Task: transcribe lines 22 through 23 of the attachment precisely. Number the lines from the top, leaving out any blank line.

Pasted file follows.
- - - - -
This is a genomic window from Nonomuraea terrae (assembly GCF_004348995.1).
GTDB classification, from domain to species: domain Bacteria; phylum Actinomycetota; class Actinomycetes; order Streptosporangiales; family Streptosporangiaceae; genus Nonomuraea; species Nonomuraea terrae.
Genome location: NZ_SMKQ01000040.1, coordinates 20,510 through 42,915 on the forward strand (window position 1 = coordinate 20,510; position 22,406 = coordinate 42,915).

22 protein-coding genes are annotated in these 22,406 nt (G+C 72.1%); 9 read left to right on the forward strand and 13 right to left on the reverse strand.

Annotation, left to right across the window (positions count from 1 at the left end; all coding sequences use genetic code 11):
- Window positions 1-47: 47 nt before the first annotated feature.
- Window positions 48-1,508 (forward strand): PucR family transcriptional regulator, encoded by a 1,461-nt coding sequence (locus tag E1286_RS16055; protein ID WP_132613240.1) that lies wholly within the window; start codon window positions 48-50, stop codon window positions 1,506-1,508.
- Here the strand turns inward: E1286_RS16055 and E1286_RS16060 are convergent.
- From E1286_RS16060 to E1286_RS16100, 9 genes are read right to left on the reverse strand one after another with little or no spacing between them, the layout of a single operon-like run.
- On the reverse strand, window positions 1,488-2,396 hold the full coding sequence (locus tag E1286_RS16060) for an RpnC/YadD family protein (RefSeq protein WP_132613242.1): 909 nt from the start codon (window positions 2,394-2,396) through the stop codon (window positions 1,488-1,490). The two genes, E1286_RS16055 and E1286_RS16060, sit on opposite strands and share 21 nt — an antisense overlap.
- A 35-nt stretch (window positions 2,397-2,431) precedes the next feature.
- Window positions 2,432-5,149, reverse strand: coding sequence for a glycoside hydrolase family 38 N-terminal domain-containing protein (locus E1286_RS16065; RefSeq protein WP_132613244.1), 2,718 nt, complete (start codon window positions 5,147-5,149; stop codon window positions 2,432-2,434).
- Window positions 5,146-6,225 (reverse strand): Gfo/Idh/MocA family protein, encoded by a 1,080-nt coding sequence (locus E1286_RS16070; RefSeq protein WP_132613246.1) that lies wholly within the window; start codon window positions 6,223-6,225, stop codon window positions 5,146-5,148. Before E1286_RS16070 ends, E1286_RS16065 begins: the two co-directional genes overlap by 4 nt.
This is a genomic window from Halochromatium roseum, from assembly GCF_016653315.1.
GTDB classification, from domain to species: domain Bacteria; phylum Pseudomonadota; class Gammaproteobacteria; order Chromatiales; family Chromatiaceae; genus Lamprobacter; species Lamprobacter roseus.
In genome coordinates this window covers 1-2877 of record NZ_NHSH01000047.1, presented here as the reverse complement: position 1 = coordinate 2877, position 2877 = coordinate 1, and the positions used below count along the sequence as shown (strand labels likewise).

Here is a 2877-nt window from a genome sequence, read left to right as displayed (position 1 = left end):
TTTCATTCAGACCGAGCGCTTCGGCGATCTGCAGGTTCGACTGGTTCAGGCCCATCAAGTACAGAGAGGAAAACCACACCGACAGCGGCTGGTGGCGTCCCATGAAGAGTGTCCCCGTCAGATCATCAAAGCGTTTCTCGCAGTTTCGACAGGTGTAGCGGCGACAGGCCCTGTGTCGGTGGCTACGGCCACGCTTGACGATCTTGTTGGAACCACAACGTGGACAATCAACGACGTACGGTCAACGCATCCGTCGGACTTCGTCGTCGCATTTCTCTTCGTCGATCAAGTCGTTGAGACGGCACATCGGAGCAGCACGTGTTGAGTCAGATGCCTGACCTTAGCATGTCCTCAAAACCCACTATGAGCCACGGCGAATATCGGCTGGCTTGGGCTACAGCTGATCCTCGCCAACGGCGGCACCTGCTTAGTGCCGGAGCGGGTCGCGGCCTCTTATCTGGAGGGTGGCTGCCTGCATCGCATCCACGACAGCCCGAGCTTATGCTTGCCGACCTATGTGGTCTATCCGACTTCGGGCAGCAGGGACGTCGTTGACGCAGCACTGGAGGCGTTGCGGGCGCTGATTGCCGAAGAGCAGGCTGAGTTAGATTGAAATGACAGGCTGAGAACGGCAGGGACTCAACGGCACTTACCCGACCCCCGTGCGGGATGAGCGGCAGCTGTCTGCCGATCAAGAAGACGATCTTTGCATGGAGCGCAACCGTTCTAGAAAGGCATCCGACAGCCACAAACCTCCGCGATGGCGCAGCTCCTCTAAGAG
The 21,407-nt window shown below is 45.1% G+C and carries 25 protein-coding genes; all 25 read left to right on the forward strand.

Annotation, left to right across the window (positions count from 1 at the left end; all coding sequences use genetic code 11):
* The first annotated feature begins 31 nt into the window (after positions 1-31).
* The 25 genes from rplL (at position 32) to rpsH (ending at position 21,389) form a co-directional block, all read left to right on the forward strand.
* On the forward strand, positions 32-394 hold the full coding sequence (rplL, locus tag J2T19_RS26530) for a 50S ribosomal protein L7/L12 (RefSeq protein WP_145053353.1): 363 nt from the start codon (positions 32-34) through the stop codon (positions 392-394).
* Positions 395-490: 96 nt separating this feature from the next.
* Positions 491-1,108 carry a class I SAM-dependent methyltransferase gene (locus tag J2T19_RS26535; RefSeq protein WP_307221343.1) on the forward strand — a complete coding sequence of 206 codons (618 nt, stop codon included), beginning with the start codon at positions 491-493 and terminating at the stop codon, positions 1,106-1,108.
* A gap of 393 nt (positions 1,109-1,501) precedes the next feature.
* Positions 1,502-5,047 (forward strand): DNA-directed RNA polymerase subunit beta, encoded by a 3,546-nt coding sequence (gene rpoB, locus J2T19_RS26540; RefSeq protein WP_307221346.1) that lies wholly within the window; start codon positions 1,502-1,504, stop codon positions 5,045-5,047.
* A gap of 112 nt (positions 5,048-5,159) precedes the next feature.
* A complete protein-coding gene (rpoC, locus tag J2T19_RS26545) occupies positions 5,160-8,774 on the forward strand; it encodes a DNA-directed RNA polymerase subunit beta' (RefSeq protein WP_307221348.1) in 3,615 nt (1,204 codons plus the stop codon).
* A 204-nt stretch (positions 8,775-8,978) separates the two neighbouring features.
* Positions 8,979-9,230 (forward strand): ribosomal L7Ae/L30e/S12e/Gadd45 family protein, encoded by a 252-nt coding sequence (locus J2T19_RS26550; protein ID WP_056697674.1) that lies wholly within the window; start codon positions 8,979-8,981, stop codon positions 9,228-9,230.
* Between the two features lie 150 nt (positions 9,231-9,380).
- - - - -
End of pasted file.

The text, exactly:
* The 25 genes from rplL (at position 32) to rpsH (ending at position 21,389) form a co-directional block, all read left to right on the forward strand.
* On the forward strand, positions 32-394 hold the full coding sequence (rplL, locus tag J2T19_RS26530) for a 50S ribosomal protein L7/L12 (RefSeq protein WP_145053353.1): 363 nt from the start codon (positions 32-34) through the stop codon (positions 392-394).